So here I sit, in a brand new halter dress and, damnit, for the first time in 15 months I feel attractive (barely).  I will not sacrifice this small feeling of self confidence for any dress code.

Yes, that's right.  You can see my side boob. SUCK IT UP AND DEAL.

Monday, August 22, 2011

"Build a bridge and get over it!"

Some words of the wise which are useful when the roads are flooded and impossible to cross here in the BF. Did your bus get stuck in the mud? Were you supposed to go somewhere?

Not anymore and you might even be asked to help dig the bus out of the mud. So I hope you wore something you are not too attached to, or at least not white because of the water. Don't worry about getting sick or hurt from being out in the rain trying to lift a hunk of junk out of what feels like quicksand or bringing rocks to put underneath a wheel to try to get it out, the people around you are not worried and they are TERRIFIED by rain. So, of course, suck it up and deal!

Tuesday, August 16, 2011

Lotus: Don't Leave Home Without It

When I was first nominated to Sub Saharan Africa, I imagined no toilet paper. I believe it was my biggest fear. My American friends where horrified . . . asking if surely I couldn't improvise . . . maybe leaves and grass? Indeed, I was fully prepared for leaves and grass . . . hoping for the ability to astutely avoid any kin to poison ivy or sumac. Totally prepared for it . . . except for the 15 pounds of baby wipes that I packed. It was probably that last pack of -WetOnes that put me over the luggage weight limit. Right. Happily, we have the ubiquitous Lotus, hawked by every child in every gare in The B.F.

So, how familiar does this picture look? Right?! Don't look at me . . .  you ate it. You were expecting . . . what? Ever heard the expression in on schedule, out on schedule ? Non? Well, now you're gonna poop in a hole . . . though I'll concede that not all holes are created equally. I highly recommend the hole at the Bon Bonnerie. Paradisio has a decent hole. I prefer to avoid the facilities in any gare . . .Gare Routier being the absolute worst. But, hey, it's The B.F., and when called upon to do so, I can suck it up and deal! 

Sunday, August 14, 2011

Advice from a Second Year

I'm so glad that our MSC is finished. This morning I'd be in no position to complete the quiz. You know what quiz and exactly what I'm talkin' about. Don't be coy here. I'm talking about the PCMO quiz with the answers of never, more than twice a month, daily, etc. 

It's nice to blame others for your problems. I blame Johnny Walker. Black. And EBJ . . . though perhaps I have only myself and JWB to blame. I've always said that man is dangerous. In any event, this is what happens when your favorite PVCs COS. That's way too many acronyms this morning . . . when my head says WTF?

So you can just forget this it takes a village crap. It doen's take a village. It takes other PCVs. And without them I'd be insane (hey, no rude comments, required). It's sad that so many of my favorites are COSing.

So now my stage is the senior stage. That's scarry. How did it happen, you ask? Je ne aucune idee. That's my favorite French phrase. An LCF would rank me Advanced High if that's all I had to say . . . and if I didn't have to spell it. It's my response to almost every quesiton posed by HCNs, APCDs, CDs, and PCMOs. So a few words of advice to the new PCTs: Je ne aucune idee! Use it not sparingly . . . and then suck it up and deal.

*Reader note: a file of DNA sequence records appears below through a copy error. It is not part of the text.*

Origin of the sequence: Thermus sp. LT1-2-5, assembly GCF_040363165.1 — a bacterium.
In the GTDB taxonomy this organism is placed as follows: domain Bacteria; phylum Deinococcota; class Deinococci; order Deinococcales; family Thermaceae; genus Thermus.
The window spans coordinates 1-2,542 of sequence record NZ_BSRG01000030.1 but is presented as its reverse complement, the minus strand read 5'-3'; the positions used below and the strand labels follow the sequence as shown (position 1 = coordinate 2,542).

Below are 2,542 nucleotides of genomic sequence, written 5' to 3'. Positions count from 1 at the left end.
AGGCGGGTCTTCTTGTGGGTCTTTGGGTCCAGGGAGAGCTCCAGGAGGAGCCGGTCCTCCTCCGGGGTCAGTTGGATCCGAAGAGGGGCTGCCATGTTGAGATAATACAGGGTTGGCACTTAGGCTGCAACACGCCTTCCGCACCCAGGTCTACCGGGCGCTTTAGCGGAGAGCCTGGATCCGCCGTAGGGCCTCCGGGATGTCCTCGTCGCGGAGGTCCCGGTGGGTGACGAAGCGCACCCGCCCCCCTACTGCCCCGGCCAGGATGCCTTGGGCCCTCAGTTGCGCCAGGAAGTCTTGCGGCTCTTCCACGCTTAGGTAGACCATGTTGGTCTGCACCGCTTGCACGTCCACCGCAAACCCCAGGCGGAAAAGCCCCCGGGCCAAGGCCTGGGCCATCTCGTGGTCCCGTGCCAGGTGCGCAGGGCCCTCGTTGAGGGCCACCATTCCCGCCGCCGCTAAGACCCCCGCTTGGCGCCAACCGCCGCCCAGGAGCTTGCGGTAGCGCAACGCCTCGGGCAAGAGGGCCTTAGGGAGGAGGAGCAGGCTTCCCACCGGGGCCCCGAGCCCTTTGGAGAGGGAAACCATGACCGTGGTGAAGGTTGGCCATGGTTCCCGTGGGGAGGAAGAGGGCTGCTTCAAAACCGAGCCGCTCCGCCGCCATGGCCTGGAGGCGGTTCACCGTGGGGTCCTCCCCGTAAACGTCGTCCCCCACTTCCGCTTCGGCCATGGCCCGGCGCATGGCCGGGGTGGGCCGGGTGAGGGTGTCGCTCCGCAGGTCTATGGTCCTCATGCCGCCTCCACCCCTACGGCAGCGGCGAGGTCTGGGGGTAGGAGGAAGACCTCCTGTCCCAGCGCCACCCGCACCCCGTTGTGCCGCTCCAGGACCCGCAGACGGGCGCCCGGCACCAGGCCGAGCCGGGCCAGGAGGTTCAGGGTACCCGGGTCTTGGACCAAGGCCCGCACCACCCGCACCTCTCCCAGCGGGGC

Friday, August 12, 2011

It's A Tough Job, But Someone Has To Do It

Life in The B.F. can be tough, no doubt about it. There are days when I think that this kitten has the right idea. Well, perhaps that's a tad extreme. Perhaps. Certainly, life in my village is a prime example of sometimes under conditions of hardship, which is precisely what the PC promised.

For example, here's a list of things that really make me realize how tough my life has become here in The B.F.
  • My lovely white porcelain toilet's flush mechanism is broken. I must lift the tank lid and manually (yea, I say unto thee, manually!) press the flush button. Conditions of hardship, right?
  • Purchasing a month of Internet service only to find that the cell tower is broken and I'll be unable to download iTunes. Don't you hate that?
  • Gigantic, albeit slow-moving flies landing on my nose while I read in bed with my headlight. I’ve had no overhead light in my bedroom since last December and it won't be repaired until this weekend. So I haven't been able to watch movies in bed for eight (8) months! Quel dommage.
  • The fact that my Sonicare Toothbrush won’t hold a charge for more than a week.
  • The fact that my Clarisonic facial brush needs a new brush-head. Talk about conditions of hardship!
  • Waking in the night to head for the latrine, only to find that a dozen tiny baby lizards are having a party in my salon . . . without me, and without bringing a new bottle of vodka.
  • Inability to find the emergency pack of cigarettes, which I hid in my hut and then forgot the hiding place. Freaky scary!
  • Running out of new 30Rock episodes to occupy my evenings.
These are but a few of the thousand little things that make me the poster-child for hardship-living. You understand, right? What?! You don't have a porcelain toilet in a private outdoor room . . . shaded, covered, and with a running water shower? Hmm. Well don't complain that the PC doesn't make good on its promises: Sometimes under conditions of hardship. 

And, PETA, if you’re out there, no kittens were harmed during the posting of this blog . . . though we cannot say as much for the kittens in The B.F. . . . so suck it up and deal!

Thursday, August 11, 2011

Frustrated Again?

If you find yourself having daily negotiations over leaving your house in the mornings, you are not alone, so, "make a plan," as certain people like to put it. 

If people in your village are draining your emotional and physical energies, don't just avoid them by staying home (they can find you there and then you're really trapped!). Instead, stay in village as long as you can before you think you will lash-out. Once you reach that point your next living allowance should have allotted itself to your account; so leave your village even if you have a Poste or bank there and take out your money somewhere where you can spend it unashamedly. Immediately start spending it on things that actually make you happy for a couple of days. By then interpersonal relationships might be more manageable for another month. 

Repeat until you COS. And Suck it up and deal!